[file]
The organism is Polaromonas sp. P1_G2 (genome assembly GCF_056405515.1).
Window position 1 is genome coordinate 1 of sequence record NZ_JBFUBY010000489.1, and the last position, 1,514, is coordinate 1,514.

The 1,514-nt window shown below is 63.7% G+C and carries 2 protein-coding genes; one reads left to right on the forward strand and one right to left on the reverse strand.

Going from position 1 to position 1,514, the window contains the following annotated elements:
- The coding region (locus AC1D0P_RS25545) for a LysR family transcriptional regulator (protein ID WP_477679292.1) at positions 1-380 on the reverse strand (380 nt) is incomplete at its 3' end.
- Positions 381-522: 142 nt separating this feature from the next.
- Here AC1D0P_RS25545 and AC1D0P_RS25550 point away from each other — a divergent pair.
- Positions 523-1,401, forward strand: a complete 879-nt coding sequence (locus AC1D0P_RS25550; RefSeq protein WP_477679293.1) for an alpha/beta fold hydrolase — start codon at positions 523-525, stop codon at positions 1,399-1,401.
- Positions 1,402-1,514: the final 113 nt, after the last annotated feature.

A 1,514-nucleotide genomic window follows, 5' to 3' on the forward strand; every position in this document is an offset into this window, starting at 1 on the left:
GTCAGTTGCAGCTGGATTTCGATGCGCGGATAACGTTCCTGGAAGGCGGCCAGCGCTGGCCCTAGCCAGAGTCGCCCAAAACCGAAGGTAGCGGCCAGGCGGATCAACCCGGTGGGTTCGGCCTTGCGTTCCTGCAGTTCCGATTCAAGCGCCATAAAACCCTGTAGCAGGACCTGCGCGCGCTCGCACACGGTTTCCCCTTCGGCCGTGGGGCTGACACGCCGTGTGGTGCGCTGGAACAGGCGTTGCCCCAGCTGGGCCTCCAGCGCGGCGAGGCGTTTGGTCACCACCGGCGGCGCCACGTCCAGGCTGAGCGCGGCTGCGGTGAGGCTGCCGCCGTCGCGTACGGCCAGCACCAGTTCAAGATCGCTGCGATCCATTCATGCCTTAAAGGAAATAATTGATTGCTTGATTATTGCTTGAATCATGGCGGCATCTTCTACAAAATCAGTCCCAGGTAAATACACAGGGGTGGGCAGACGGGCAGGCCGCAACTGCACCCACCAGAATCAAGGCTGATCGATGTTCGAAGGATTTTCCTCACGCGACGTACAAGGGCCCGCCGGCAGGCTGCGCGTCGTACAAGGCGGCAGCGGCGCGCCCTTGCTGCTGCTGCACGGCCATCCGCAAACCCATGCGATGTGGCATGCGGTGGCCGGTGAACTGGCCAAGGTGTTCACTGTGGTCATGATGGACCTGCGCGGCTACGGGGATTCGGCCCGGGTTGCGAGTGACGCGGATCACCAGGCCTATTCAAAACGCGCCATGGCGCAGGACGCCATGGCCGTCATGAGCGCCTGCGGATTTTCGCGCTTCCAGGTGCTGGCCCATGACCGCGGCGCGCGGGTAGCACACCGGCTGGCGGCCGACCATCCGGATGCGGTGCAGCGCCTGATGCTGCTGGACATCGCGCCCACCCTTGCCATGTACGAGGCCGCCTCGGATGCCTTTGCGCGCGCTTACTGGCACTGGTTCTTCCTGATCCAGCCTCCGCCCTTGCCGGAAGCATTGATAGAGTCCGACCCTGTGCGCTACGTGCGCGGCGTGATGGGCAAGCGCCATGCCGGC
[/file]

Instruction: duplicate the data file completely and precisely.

The organism is Polaromonas sp. P1_G2 (genome assembly GCF_056405515.1).
Window position 1 is genome coordinate 1 of sequence record NZ_JBFUBY010000489.1, and the last position, 1,514, is coordinate 1,514.

The 1,514-nt window shown below is 63.7% G+C and carries 2 protein-coding genes; one reads left to right on the forward strand and one right to left on the reverse strand.

Going from position 1 to position 1,514, the window contains the following annotated elements:
- The coding region (locus AC1D0P_RS25545) for a LysR family transcriptional regulator (protein ID WP_477679292.1) at positions 1-380 on the reverse strand (380 nt) is incomplete at its 3' end.
- Positions 381-522: 142 nt separating this feature from the next.
- Here AC1D0P_RS25545 and AC1D0P_RS25550 point away from each other — a divergent pair.
- Positions 523-1,401, forward strand: a complete 879-nt coding sequence (locus AC1D0P_RS25550; RefSeq protein WP_477679293.1) for an alpha/beta fold hydrolase — start codon at positions 523-525, stop codon at positions 1,399-1,401.
- Positions 1,402-1,514: the final 113 nt, after the last annotated feature.

A 1,514-nucleotide genomic window follows, 5' to 3' on the forward strand; every position in this document is an offset into this window, starting at 1 on the left:
GTCAGTTGCAGCTGGATTTCGATGCGCGGATAACGTTCCTGGAAGGCGGCCAGCGCTGGCCCTAGCCAGAGTCGCCCAAAACCGAAGGTAGCGGCCAGGCGGATCAACCCGGTGGGTTCGGCCTTGCGTTCCTGCAGTTCCGATTCAAGCGCCATAAAACCCTGTAGCAGGACCTGCGCGCGCTCGCACACGGTTTCCCCTTCGGCCGTGGGGCTGACACGCCGTGTGGTGCGCTGGAACAGGCGTTGCCCCAGCTGGGCCTCCAGCGCGGCGAGGCGTTTGGTCACCACCGGCGGCGCCACGTCCAGGCTGAGCGCGGCTGCGGTGAGGCTGCCGCCGTCGCGTACGGCCAGCACCAGTTCAAGATCGCTGCGATCCATTCATGCCTTAAAGGAAATAATTGATTGCTTGATTATTGCTTGAATCATGGCGGCATCTTCTACAAAATCAGTCCCAGGTAAATACACAGGGGTGGGCAGACGGGCAGGCCGCAACTGCACCCACCAGAATCAAGGCTGATCGATGTTCGAAGGATTTTCCTCACGCGACGTACAAGGGCCCGCCGGCAGGCTGCGCGTCGTACAAGGCGGCAGCGGCGCGCCCTTGCTGCTGCTGCACGGCCATCCGCAAACCCATGCGATGTGGCATGCGGTGGCCGGTGAACTGGCCAAGGTGTTCACTGTGGTCATGATGGACCTGCGCGGCTACGGGGATTCGGCCCGGGTTGCGAGTGACGCGGATCACCAGGCCTATTCAAAACGCGCCATGGCGCAGGACGCCATGGCCGTCATGAGCGCCTGCGGATTTTCGCGCTTCCAGGTGCTGGCCCATGACCGCGGCGCGCGGGTAGCACACCGGCTGGCGGCCGACCATCCGGATGCGGTGCAGCGCCTGATGCTGCTGGACATCGCGCCCACCCTTGCCATGTACGAGGCCGCCTCGGATGCCTTTGCGCGCGCTTACTGGCACTGGTTCTTCCTGATCCAGCCTCCGCCCTTGCCGGAAGCATTGATAGAGTCCGACCCTGTGCGCTACGTGCGCGGCGTGATGGGCAAGCGCCATGCCGGC